District court certifies another RESPA class over kickback referrals
On October 2, the U.S. District Court for the District of Maryland certified a class of mortgage borrowers who alleged that a Maryland bank referred them to a title firm in exchange for cash and kickbacks in violation of RESPA. The court’s decision approved a class defined as borrowers of federally-related mortgage loans originated or brokered by the bank who were referred to the title firm in connection with the closing of their loan. As previously covered by InfoBytes, the case originally was dismissed on the grounds that the plaintiffs’ RESPA claims were time-barred, but the U.S. Court of Appeals for the Fourth Circuit reversed the decision, finding that the plaintiffs were entitled to proceed because the kickback scheme was allegedly “fraudulently concealed” by the defendants. Among other things, the plaintiffs claimed that the title firm provided bank loan officers kickbacks in exchange for referrals, including cash payments, free marketing materials, credits for future marketing services, and customer referrals from other lenders. Because of these alleged kickbacks, the plaintiffs contended they were deprived of “impartial and fair competition” and “paid more for their settlement services than they otherwise would have.” The defendant argued, among other things, that the plaintiffs lacked standing because they did not suffer a concrete injury, and that the class was overboard because the plaintiffs had not proven that each loan was affected by a RESPA violation or that every loan fell outside a relevant exemption.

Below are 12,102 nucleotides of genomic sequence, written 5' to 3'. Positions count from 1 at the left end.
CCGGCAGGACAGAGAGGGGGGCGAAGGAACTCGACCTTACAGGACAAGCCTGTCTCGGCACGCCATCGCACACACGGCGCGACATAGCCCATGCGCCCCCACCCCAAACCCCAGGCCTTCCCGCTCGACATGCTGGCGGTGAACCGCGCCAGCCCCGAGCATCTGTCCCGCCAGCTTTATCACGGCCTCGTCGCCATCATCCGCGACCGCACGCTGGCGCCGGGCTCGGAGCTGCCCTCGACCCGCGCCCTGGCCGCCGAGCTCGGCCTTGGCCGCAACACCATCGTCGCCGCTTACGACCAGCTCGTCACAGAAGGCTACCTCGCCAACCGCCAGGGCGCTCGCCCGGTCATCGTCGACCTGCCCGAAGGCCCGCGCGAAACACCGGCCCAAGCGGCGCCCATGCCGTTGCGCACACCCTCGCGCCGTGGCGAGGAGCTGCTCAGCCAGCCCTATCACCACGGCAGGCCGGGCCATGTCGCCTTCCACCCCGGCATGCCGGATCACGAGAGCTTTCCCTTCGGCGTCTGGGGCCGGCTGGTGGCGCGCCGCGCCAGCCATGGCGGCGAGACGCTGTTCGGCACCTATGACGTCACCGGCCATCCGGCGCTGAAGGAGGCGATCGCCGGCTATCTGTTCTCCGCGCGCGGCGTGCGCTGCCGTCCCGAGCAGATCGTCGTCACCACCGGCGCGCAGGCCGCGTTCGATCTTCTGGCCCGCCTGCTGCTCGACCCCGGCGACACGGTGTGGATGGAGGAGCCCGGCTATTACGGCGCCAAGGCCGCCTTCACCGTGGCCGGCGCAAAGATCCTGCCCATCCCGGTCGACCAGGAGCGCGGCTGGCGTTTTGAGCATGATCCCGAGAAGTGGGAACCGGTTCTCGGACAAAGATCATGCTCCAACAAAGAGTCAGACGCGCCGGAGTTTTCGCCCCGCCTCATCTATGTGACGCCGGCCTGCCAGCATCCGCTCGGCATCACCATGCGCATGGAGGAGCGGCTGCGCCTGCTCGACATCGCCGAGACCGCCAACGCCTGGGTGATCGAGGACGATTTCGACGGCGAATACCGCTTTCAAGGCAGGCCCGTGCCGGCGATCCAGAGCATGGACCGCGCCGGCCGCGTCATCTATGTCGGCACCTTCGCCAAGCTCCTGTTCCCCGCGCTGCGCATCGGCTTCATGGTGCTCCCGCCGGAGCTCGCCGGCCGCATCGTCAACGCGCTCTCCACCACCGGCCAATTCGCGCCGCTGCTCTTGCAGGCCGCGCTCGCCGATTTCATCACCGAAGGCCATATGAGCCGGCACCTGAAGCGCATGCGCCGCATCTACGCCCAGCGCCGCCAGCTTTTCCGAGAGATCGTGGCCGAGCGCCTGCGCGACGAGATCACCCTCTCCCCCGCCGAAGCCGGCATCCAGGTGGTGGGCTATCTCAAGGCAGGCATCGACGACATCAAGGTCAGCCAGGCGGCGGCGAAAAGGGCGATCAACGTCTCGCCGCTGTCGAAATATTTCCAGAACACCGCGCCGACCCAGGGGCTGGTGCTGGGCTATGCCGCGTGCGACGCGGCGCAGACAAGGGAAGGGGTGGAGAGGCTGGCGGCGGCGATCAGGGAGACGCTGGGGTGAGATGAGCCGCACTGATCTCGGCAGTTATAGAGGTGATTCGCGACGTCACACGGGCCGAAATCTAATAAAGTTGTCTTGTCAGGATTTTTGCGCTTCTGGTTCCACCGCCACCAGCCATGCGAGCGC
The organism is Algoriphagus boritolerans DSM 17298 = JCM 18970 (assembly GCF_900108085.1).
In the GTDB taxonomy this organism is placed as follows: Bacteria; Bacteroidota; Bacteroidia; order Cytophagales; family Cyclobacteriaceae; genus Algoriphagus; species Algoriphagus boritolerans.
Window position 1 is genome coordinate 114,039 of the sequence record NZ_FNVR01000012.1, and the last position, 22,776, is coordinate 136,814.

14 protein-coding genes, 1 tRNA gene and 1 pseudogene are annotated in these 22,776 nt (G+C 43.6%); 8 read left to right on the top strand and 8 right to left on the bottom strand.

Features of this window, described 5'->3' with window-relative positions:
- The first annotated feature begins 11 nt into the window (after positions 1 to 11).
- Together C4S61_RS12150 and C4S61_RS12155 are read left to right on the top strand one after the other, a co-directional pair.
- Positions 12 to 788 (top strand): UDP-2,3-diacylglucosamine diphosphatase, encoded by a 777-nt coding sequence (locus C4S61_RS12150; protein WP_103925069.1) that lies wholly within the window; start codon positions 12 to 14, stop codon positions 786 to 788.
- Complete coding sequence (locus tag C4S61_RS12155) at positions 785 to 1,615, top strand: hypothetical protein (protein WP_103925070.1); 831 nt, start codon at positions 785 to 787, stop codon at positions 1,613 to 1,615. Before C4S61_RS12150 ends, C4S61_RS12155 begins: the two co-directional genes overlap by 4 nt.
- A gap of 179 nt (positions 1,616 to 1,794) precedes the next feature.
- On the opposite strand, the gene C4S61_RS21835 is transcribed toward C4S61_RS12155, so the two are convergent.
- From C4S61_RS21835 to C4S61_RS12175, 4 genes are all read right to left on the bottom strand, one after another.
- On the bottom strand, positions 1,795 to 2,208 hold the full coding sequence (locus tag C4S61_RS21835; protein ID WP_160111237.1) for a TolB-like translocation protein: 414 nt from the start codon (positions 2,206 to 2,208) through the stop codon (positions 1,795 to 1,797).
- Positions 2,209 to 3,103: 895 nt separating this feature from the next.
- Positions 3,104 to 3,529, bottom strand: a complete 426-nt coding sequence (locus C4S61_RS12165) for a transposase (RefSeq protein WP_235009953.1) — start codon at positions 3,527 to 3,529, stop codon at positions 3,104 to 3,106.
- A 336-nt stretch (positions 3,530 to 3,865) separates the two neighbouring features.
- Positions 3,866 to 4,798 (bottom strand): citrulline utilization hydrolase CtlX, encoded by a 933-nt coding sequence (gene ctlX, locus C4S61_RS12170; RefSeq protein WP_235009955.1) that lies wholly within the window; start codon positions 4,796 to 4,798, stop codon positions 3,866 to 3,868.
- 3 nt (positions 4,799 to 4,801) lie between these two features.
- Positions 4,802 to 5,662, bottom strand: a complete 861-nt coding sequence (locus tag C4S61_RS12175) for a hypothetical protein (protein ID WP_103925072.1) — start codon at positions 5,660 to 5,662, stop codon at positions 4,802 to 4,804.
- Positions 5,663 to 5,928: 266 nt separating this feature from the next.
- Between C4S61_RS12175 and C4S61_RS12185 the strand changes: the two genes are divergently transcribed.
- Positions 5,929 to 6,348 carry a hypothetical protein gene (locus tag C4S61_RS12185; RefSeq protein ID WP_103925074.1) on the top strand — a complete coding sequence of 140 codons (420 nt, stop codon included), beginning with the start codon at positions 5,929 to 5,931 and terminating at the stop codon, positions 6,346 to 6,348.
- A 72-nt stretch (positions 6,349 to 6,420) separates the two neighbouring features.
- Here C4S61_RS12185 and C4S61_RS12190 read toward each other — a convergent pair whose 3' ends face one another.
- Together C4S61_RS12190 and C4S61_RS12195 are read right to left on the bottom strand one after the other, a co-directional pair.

The court found that the plaintiffs had standing, stating that the plaintiffs have shown evidence supporting their claims that they may have been overcharged. But the court also noted that the bank may be able to continue to challenge that the plaintiffs failed to allege more than a mere procedural violation of RESPA. The court likewise rejected the bank’s objections to class certification, ruling that the plaintiffs were able to show that a majority of the loans were not subject to a RESPA exemption, and that the concern over RESPA exemptions “does not predominate over the numerous, imperative questions that are answerable on a class-wide basis.”